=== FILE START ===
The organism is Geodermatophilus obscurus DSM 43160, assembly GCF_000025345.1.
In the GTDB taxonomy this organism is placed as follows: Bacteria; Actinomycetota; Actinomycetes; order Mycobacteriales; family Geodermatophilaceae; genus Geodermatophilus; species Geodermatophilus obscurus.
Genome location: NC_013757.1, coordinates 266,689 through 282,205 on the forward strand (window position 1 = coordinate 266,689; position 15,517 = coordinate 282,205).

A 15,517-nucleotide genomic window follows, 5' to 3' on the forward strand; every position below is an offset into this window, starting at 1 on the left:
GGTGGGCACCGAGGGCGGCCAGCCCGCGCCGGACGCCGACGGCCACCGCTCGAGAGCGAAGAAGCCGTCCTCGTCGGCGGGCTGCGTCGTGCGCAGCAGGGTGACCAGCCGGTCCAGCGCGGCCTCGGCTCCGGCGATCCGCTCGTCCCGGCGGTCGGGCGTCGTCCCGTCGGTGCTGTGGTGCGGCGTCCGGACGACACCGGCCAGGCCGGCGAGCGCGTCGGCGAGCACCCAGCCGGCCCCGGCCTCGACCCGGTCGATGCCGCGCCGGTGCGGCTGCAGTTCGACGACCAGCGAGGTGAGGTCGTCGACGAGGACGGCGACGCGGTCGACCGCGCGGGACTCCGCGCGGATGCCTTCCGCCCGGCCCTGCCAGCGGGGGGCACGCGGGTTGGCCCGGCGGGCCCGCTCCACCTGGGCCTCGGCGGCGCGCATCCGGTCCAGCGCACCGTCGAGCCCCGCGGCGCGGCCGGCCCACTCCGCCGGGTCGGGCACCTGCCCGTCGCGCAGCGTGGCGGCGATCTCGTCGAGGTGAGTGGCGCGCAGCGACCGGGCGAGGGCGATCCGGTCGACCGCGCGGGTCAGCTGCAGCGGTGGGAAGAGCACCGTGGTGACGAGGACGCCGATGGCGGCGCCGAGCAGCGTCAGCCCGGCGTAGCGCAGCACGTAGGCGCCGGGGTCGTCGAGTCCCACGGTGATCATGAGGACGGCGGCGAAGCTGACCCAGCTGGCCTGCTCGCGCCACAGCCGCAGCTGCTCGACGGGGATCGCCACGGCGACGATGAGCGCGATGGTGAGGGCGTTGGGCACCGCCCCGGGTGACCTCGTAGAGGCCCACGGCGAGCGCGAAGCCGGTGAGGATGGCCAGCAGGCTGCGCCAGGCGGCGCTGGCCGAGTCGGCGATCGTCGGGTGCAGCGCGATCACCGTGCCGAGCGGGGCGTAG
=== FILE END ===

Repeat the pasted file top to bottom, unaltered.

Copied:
The organism is Geodermatophilus obscurus DSM 43160, assembly GCF_000025345.1.
In the GTDB taxonomy this organism is placed as follows: Bacteria; Actinomycetota; Actinomycetes; order Mycobacteriales; family Geodermatophilaceae; genus Geodermatophilus; species Geodermatophilus obscurus.
Genome location: NC_013757.1, coordinates 266,689 through 282,205 on the forward strand (window position 1 = coordinate 266,689; position 15,517 = coordinate 282,205).

A 15,517-nucleotide genomic window follows, 5' to 3' on the forward strand; every position below is an offset into this window, starting at 1 on the left:
GGTGGGCACCGAGGGCGGCCAGCCCGCGCCGGACGCCGACGGCCACCGCTCGAGAGCGAAGAAGCCGTCCTCGTCGGCGGGCTGCGTCGTGCGCAGCAGGGTGACCAGCCGGTCCAGCGCGGCCTCGGCTCCGGCGATCCGCTCGTCCCGGCGGTCGGGCGTCGTCCCGTCGGTGCTGTGGTGCGGCGTCCGGACGACACCGGCCAGGCCGGCGAGCGCGTCGGCGAGCACCCAGCCGGCCCCGGCCTCGACCCGGTCGATGCCGCGCCGGTGCGGCTGCAGTTCGACGACCAGCGAGGTGAGGTCGTCGACGAGGACGGCGACGCGGTCGACCGCGCGGGACTCCGCGCGGATGCCTTCCGCCCGGCCCTGCCAGCGGGGGGCACGCGGGTTGGCCCGGCGGGCCCGCTCCACCTGGGCCTCGGCGGCGCGCATCCGGTCCAGCGCACCGTCGAGCCCCGCGGCGCGGCCGGCCCACTCCGCCGGGTCGGGCACCTGCCCGTCGCGCAGCGTGGCGGCGATCTCGTCGAGGTGAGTGGCGCGCAGCGACCGGGCGAGGGCGATCCGGTCGACCGCGCGGGTCAGCTGCAGCGGTGGGAAGAGCACCGTGGTGACGAGGACGCCGATGGCGGCGCCGAGCAGCGTCAGCCCGGCGTAGCGCAGCACGTAGGCGCCGGGGTCGTCGAGTCCCACGGTGATCATGAGGACGGCGGCGAAGCTGACCCAGCTGGCCTGCTCGCGCCACAGCCGCAGCTGCTCGACGGGGATCGCCACGGCGACGATGAGCGCGATGGTGAGGGCGTTGGGCACCGCCCCGGGTGACCTCGTAGAGGCCCACGGCGAGCGCGAAGCCGGTGAGGATGGCCAGCAGGCTGCGCCAGGCGGCGCTGGCCGAGTCGGCGATCGTCGGGTGCAGCGCGATCACCGTGCCGAGCGGGGCGTAG